While working as an ABA therapist in San Diego, Aya T. found that a common trait in many of the children she worked with was a difficulty with balance and motor coordination. While searching for a physical approach to address these issues, she discovered Brain Gym (BGM) and Blomberg Rhythmic Movement Training. Since then she has been incorporating Brain Gym into all of her therapy sessions, having seen the enormous impact that physical movement can have on cognitive and emotional development.
Brain Gym, also called Educational Kinesiology, was developed for people with learning disabilities and emotional difficulties in the U.S.A in 1960. The BGM (Brain Gym) exercises directly activate areas of the brain, helping with transitions and communication between the left and right brain, the frontal cortex and occipital lobe, and the brain stem and midbrain. The BGM movements consist of 26 kinds of exercises, which are simple and enjoyable and activate brain function by repatterning neurological pathways. The founder of Brain Gym, Paul Dennison, says, “Experience which builds learning from movement makes our daily lives much richer.”
Focusing on the child’s strength
“If you judge a fish by its ability to climb a tree, it will live its whole life believing that it is stupid.”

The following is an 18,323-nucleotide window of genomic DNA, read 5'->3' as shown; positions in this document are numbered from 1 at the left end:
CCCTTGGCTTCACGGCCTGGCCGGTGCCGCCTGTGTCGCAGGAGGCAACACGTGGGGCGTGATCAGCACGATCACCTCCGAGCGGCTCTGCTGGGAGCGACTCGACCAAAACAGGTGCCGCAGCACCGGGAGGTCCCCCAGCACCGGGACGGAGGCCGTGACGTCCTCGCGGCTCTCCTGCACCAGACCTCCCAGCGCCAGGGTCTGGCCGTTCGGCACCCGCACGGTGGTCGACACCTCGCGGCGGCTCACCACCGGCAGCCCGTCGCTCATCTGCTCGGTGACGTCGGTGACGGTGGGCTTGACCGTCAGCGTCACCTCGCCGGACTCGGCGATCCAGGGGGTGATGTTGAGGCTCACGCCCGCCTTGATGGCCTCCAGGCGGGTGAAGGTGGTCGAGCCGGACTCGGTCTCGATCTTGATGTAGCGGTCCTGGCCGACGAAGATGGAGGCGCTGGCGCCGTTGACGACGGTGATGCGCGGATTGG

Unfortunately, children with disabilities tend to think, “I’m not good enough” or “I can’t do anything.” This low self-esteem is often the result of educators not taking a view of the whole child to find the unique strengths in each individual. It is our responsibility to provide the opportunities and the right environment to draw out each child’s greatest potential. In order to do that, it is necessary to build up the experience of success and confidence gradually, through step by step acquisition of new skills and goals shaped to each child’s rhythms. It takes time to grow, but it is always possible with patience and encouragement.
Building Block Activity (BBA) : BGM for Children with Disabilities
We each of us have our own patterns of how to think, feel, behave, and use our bodies. Some children have a hard time focusing. Some throw tantrums when they are uncomfortable or anxious. Some children freeze up when they face difficult situations. Some lack variety in their play routine. It is important to introduce new patterns of thinking and behavior to encourage growth in all directions. Cecilia Koester, a special education teacher and BGM instructor, developed BBA for children with disabilities to create new patterns through massage, tapping, and movement.
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